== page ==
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REPowerEU aims to eliminate Europe’s dependence on Russian energy

The surge in energy prices and high volatility seen since last autumn already triggered calls last year for reducing our dependence on energy imports. Russia’s invasion of Ukraine has taken this debate further and prompted strategic EU policy changes

REPowerEU aims to eliminate Europe’s dependence on Russian energy

Brussels, April 21 - Neftegaz.RU. In 2021, the EU imported more than 40% of its total gas consumption, 27% of oil imports and 46% of coal imports from Russia.
Energy represented 62% of EU total imports from Russia, and cost €99 billion.

Although it represents a significant drop in comparison with 2011, when energy represented almost 77% of EU imports from Russia (equivalent to €148 billion), the EU is taking further measures to cut its dependence on Russian energy imports.

On March 8, the Commission published its REPowerEU plan, outlining measures to drastically reduce Russian gas imports from its 2021 level of 155 bcm before the end of this year – and reach complete independence from Russian fossil fuels well before the end of the decade.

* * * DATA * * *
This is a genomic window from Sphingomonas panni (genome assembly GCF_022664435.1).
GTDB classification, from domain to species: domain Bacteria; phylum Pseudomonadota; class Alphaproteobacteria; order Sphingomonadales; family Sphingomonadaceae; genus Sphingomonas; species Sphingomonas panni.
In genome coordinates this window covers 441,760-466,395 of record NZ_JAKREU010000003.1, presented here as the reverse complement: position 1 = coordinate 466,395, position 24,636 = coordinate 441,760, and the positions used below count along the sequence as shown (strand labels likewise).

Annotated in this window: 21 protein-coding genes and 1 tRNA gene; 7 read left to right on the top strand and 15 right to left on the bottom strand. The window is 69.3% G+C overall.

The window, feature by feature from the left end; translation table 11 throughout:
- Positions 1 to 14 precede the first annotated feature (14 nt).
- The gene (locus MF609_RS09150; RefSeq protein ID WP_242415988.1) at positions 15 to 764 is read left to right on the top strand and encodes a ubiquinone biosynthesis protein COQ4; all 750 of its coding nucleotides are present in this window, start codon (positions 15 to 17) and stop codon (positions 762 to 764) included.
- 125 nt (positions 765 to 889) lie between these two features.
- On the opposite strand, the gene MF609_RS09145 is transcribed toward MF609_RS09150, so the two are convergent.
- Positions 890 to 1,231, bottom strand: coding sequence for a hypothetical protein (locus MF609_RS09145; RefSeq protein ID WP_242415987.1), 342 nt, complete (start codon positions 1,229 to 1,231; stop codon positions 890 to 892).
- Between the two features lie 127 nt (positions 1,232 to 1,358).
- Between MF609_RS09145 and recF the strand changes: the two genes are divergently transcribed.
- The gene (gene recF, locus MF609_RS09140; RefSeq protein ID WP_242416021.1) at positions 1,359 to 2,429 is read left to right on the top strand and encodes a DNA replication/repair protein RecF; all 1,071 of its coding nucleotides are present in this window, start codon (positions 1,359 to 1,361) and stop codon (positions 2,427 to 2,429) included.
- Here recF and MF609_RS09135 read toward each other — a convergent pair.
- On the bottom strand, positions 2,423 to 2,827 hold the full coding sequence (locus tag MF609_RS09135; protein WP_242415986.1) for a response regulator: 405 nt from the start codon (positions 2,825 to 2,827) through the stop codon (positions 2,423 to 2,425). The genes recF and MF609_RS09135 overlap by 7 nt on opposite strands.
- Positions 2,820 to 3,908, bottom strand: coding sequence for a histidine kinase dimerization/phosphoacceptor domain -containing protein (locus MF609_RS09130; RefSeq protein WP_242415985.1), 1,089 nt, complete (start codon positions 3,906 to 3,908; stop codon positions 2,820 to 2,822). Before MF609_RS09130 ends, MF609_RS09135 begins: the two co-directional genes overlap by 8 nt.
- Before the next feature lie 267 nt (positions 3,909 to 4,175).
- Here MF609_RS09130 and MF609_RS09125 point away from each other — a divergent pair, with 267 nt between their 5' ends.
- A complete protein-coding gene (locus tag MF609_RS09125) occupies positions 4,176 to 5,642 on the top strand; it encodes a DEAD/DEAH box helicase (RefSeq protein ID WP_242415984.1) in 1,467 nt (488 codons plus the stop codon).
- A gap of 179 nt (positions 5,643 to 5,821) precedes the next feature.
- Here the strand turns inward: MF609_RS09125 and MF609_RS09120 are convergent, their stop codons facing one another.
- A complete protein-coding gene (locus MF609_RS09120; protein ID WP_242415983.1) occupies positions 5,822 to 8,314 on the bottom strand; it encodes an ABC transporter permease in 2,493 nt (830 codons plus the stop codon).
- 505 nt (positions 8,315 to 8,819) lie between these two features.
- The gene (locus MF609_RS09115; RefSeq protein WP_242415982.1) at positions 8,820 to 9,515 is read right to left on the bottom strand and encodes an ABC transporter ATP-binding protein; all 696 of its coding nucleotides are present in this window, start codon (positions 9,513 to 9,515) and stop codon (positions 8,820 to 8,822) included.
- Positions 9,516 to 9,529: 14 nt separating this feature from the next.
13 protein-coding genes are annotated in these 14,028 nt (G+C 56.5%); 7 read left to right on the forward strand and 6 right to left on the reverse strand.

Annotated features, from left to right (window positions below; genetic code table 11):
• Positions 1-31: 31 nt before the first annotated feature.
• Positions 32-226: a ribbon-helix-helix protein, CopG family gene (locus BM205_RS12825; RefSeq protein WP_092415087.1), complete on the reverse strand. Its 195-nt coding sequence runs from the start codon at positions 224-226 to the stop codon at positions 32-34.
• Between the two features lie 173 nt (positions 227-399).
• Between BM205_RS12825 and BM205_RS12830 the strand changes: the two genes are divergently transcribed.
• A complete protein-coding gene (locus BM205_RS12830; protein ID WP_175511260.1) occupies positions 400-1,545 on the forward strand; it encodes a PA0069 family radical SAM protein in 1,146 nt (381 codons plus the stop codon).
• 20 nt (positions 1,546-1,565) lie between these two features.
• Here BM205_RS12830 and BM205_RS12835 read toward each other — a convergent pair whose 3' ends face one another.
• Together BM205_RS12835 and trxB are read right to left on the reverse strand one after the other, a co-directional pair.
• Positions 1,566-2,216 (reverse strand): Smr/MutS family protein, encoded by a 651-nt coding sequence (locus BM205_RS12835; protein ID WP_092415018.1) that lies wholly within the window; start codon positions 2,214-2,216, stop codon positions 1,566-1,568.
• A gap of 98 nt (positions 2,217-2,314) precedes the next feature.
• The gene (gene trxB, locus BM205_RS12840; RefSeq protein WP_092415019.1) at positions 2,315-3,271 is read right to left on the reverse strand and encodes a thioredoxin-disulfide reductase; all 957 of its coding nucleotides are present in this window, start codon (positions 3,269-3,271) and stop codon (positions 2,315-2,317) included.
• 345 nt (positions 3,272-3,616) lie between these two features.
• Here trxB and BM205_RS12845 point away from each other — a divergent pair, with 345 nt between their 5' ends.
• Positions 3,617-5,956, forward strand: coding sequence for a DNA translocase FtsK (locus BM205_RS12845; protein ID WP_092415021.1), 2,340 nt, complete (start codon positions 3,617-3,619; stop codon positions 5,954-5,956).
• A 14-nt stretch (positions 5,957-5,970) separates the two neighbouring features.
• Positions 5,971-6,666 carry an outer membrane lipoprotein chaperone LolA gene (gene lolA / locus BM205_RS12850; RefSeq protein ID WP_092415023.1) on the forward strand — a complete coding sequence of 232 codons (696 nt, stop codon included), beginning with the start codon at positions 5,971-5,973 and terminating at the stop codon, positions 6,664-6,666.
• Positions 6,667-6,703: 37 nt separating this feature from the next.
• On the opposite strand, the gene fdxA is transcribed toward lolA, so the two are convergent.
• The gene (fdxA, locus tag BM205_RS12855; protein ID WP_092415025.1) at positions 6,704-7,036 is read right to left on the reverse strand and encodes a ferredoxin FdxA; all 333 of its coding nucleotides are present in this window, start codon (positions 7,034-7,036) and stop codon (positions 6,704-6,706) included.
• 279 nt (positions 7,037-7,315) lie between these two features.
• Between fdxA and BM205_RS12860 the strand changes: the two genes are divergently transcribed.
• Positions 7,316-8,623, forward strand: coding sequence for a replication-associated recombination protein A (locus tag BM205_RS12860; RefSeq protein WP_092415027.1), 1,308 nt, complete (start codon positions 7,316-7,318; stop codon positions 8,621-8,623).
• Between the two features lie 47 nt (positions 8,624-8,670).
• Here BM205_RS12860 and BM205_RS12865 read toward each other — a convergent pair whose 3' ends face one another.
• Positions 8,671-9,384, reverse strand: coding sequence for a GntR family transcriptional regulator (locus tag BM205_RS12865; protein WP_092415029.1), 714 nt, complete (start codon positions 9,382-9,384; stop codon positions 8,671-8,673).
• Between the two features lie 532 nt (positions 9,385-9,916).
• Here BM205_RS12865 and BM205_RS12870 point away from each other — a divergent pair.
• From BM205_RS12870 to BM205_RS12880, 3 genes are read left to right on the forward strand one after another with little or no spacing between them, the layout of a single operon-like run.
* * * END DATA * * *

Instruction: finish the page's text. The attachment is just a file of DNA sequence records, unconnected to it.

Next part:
In 2021, 43.5% of the EU’s natural gas imports came from Russia, but there were also significant volumes that came from Norway (23.6%), Algeria (12.6%) and the US (6.6%).

Further accelerating the upgrade and extension of LNG infrastructure and diversifying sources and routes of pipeline gas are a priority to make the EU energy system more resilient.

2 weeks after the Commission outlined the RePower EU concept, the US committed to increasing its LNG export volumes for the EU market with an additional 15 bcm this year, and up to 50 bcm annually by 2030.

Gas storage facilities are another instrumental element to EU security of supply as they provide back-up volumes in case of strong demand or supply disruptions.
They account for between 25% and 30% of the gas consumed in winter.

Following Russian’s invasion of Ukraine, the Gas Coordination Group estimated that the biggest threat to security of supply would come from the failure to restock gas storage facilities ahead of next winter.

The roposal includes a requirement for EU countries to ensure that the storage infrastructures in their territories are filled up to at least 90% of their capacity by 1 November each year, and to 80% this year.

The other 2 priorities to reduce dependence on imports identified under the RePower EU concept are already the 2 central pillars of EU energy policy: ramping up renewables and boosting energy efficiency.

Building upon the outlined REPowerEU concept, legislative proposals and budgetary support to further reduce the EU’s dependence on imports of Russian fossil fuels are expected in the near future.

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